Go confidently in the direction of your dreams. Live the life you have imagined.

Henry David Thoreau

Three Falls in One Morning

Sunday July 8, 2018                                                     Most Recent Posts:
Great Smoky Mountains National Park                         The Beautiful Jakes Creek Falls-The Sadness of Neglect
Tennessee                                                                    Going Back In Time

Today I was able to see two easy roadside waterfalls.  The third required a hike. 

Not one soul is here at 6:50 am when I stop along the Little River Road at a pull out to see  Lower Meig Falls.  The road follows the river and it’s hard to keep your eyes on your driving with such beauty right beside you.  Good thing the speed limit is 30 mph.


Lower Meig is the bigger of the falls and is more than five miles from its upper falls where I’ll head next.   Obviously the falls is a good distance from the road.  Although my camera with its wide angle lens actually makes it look further than it is.


To compensate, I can zoom in.


I read that the falls begin with two modest steps of 5 feet and 2 feet when Meigs Creek emerges from a tunnel of dense rhododendron, hardwoods, and pine.  The creek travels 45 feet from the top steps to drop 5 feet onto a 3 foot wide gutter which shifts the flow from right to left about 15 feet.  The water then plunges 28 feet over exposed Thunderhead Sandstone as I see it now.   It’s nice to imagine the travels of the water to get to what I can see.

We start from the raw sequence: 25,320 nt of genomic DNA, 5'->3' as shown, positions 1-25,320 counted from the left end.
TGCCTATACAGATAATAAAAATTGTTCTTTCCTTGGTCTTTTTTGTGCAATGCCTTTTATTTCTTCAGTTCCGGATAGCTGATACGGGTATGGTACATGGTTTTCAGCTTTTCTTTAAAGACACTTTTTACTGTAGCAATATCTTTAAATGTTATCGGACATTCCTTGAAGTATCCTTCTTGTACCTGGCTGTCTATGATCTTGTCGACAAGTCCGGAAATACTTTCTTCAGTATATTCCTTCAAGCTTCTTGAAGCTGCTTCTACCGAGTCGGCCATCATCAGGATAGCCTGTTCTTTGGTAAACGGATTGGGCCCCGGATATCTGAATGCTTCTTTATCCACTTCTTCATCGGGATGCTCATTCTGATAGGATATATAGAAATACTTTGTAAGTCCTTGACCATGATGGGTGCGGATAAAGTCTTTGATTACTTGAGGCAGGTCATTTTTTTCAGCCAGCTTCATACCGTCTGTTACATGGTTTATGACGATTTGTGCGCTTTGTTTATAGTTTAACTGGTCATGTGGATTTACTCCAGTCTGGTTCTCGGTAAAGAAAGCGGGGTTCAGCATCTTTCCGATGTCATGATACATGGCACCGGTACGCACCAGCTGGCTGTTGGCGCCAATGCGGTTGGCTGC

IMG_6852To reach the Upper Meigs Trailhead I drive up the road  a short distance, cross the bridge as the river moves to the other side of the road and turn right into a parking lot for what is known as The Sinks. The lot is used mostly by folks wanting to see this roadside attraction. 

The swirling waters of the Little River cascade over this man made waterfall.

  Before trains rumbled through the Smokies to carry the logs out, loggers floated them down the river to mills.  During a flood in the late 1800s a massive log jam formed here in this bend of the river. 

Loggers used dynamite to free the logs.  The explosion blasted a deep hole in the rocky streambed creating The Sinks and altering the course of the river.  I just have to sigh